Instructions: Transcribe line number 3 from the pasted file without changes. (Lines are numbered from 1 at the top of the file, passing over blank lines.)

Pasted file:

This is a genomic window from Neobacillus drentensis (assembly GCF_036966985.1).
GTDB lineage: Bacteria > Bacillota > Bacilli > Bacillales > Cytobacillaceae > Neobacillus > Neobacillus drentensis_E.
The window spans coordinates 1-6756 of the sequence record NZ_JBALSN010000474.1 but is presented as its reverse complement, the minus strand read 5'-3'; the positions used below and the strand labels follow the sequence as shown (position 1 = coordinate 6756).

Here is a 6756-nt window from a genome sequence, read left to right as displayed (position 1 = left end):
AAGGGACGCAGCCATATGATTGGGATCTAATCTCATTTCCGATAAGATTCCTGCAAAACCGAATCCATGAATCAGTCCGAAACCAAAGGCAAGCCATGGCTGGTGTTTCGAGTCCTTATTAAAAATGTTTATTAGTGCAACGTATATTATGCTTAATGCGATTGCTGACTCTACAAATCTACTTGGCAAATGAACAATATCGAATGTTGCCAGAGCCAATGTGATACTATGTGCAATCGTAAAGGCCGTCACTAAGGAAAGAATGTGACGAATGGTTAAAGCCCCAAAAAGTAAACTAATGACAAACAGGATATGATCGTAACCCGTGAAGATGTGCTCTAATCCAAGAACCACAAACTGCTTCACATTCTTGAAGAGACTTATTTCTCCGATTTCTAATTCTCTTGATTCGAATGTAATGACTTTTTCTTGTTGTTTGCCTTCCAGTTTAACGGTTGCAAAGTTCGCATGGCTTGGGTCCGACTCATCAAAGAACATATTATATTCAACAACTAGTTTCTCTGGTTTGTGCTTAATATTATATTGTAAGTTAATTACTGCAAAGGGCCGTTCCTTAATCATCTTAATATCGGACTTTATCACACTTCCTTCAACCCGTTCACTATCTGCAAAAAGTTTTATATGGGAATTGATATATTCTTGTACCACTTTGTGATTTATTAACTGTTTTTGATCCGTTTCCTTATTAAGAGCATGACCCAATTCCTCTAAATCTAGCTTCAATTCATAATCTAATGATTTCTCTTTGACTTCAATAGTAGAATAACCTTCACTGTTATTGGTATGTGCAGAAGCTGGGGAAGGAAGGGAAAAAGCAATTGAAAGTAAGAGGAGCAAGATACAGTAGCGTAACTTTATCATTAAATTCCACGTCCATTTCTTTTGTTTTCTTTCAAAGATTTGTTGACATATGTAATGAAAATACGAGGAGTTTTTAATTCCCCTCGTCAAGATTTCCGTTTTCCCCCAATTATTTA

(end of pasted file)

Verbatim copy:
The window spans coordinates 1-6756 of the sequence record NZ_JBALSN010000474.1 but is presented as its reverse complement, the minus strand read 5'-3'; the positions used below and the strand labels follow the sequence as shown (position 1 = coordinate 6756).